Deity is simple and uncompound vs. God in three persons: This was a common teaching in the Middle Ages and later, but the Bible does not actually say this, and we should be reluctant to categorically state things about God that are not in scripture. Actually, with the Trinity, which John frequently affirms, it seems inconsistent for God to be both uncompound and distinct in three persons. Exposition of the Orthodox Faith book 1 ch.9 p.12

Peter and Paul one essence: John goes into great detail about the Trinity, and on the whole he is very precise, balanced and correct. However I think his analogy of Peter and Paul being one essence as an analogy of the Trinity is flawed. Exposition of the Orthodox Faith book 3 ch.8 p.53

God is passionless: While I technically agree with his meaning, that God as God has no lust, hunger, etc., the choice of words is not good. Even John would agree that God has love, wrath, and emotion. Exposition of the Orthodox Faith book 1 ch.1 p.1; book 1 ch.8 p.6; book 1 ch.8 p.7; book 2 ch.3 p.19; book 3 ch.26 p.71

"Deity is motionless, moving the universe by his immobility." This speculation could be correct, but we should not go beyond what is written and assert as fact things about God that scripture does not say. Exposition of the Orthodox Faith book 1 ch.4 p.3

Mother of God: While technically I agree with Christians at that time calling Mary the mother of God, I think the term is unfortunate because it subsequently led to error of veneration of Mary. Exposition of the Orthodox Faith book 1 ch.2 p.2; book 3 ch.12 p.55-56; book 4 ch.14 p.84; book 4 ch.14 p.86

Never call Mary Mother of Christ, because John of Damascus thought this phrase does away with the title Mother of God. Exposition of the Orthodox Faith book 3 ch.12 p.56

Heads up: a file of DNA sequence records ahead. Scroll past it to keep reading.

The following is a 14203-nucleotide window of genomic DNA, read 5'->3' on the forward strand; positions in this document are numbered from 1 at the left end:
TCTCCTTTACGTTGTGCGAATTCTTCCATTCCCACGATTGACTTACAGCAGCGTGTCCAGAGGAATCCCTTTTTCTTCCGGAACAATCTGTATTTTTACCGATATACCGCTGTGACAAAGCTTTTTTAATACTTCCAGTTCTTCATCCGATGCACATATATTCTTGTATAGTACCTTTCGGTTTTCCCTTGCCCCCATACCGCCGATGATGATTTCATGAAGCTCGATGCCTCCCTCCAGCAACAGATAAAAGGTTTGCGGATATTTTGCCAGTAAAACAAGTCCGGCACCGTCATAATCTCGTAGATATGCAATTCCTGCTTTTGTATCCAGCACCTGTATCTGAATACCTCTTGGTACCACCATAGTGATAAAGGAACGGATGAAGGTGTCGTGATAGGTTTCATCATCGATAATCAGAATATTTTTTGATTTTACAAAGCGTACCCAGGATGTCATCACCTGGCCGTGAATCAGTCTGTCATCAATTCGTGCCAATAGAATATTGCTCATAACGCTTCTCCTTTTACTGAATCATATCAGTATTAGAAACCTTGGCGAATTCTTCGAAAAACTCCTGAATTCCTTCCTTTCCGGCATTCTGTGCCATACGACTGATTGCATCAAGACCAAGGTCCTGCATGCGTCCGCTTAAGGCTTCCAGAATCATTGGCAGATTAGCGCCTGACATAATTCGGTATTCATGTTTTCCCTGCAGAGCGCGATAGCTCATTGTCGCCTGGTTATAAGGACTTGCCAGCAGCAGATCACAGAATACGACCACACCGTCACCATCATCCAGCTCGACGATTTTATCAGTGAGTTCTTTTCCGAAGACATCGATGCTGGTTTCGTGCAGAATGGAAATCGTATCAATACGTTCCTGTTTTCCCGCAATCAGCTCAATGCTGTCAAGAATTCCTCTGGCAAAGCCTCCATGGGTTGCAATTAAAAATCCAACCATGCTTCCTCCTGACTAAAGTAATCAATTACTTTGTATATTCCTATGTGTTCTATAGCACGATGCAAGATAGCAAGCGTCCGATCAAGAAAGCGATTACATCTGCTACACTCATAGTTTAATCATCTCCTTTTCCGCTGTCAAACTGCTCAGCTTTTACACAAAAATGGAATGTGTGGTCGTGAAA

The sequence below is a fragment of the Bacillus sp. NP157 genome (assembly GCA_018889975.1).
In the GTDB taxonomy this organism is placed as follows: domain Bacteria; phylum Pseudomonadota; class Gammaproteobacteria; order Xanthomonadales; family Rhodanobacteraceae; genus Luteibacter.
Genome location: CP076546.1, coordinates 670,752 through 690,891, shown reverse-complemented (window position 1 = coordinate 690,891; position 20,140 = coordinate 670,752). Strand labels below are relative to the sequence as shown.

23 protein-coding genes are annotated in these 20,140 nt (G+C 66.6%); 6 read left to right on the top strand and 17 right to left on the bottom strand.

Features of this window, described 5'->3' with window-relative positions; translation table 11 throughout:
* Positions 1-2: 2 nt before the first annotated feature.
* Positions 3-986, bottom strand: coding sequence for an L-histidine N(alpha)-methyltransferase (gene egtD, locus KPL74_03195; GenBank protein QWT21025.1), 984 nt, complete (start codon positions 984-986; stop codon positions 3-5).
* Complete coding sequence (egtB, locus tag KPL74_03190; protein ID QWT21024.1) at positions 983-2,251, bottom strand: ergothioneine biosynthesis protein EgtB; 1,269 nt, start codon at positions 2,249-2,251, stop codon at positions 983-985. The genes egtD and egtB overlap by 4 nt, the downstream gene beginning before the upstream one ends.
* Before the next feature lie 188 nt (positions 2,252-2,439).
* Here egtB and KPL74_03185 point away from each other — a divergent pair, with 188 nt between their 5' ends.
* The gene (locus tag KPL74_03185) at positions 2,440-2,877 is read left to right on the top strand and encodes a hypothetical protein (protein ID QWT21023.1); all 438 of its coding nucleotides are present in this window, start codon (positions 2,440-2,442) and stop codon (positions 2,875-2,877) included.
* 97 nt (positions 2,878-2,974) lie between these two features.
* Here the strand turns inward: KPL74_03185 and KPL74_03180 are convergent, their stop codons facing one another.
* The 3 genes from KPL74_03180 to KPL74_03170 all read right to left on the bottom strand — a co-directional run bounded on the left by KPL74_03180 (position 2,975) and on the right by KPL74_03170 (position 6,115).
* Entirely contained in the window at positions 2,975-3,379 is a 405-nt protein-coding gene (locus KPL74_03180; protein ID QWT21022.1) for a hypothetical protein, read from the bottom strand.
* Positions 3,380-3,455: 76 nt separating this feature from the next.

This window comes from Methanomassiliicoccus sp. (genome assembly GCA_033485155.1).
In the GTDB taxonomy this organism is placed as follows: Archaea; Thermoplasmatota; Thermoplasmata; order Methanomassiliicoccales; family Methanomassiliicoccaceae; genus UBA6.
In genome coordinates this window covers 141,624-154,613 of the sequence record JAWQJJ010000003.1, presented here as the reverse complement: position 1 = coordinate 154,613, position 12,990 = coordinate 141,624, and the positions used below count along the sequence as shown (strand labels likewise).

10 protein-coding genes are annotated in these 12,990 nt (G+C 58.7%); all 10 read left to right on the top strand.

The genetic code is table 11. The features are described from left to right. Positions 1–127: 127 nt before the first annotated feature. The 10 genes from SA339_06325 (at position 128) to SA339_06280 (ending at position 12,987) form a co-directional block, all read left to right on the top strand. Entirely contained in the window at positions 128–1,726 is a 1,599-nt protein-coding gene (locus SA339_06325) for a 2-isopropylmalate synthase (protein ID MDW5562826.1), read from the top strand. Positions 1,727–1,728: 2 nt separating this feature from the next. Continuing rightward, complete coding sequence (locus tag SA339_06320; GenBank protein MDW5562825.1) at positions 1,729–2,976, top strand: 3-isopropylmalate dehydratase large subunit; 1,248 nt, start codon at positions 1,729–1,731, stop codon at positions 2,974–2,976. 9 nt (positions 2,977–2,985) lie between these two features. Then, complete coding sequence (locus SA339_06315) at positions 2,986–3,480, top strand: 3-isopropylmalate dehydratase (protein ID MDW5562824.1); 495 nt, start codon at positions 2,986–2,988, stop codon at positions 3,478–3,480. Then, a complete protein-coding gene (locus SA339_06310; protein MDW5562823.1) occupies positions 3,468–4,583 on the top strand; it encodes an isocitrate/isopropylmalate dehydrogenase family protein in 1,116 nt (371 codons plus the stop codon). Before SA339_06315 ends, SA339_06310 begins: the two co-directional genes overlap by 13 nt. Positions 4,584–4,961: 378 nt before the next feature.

Ever-virgin: Mary, mother of Jesus was a virgin her entire life. Exposition of the Orthodox Faith book 3 ch.1 p.45; book 4 ch.14 p.86; book 4 ch.6 p.76; book 4 ch.14 p.84

"The ever-virgin One thus remains even after the birth still virgin, never at any time up till death consorted with a man." Exposition of the Orthodox Faith book 4 ch.14 p.86

Painless birth of Jesus: Exposition of the Orthodox Faith book 4 ch.14 p.85-86

Mary is Lady and Queen over all created things, as well as God's mother. Exposition of the Orthodox Faith book 4 ch.14 p.86

Anti-Nestorian: While I agree that Nestorius was wrong, and I think John of Damascus was closer to the truth than Nestorius, I would not refer to him as "Nestorius, hated of God". Exposition of the Orthodox Faith book 3 ch.3 p.47; book 3 ch.12 p.56

Is Jesus body had come down from heaven and did not partaken from human nature as Nestorius claimed, then what would be his use in becoming a man? Exposition of the Orthodox Faith book 3 ch.12 p.56

Yet a Nestorian type of analogy: John compares the inseparability and distinctness of the Trinity with the inseparability and distinctness of Christ's two natures. This is not correct, because the three in the Godhead can have "I-You" conversations among themselves and one appear without the other. Jesus had just one mind and consciousness. Taken to its conclusion this would make John appear either Nestorian. However, John was strongly against Nestorianism, and he was just being inconsistent here with a poor analogy. Exposition of the Orthodox Faith book 3 ch.14 p.57-58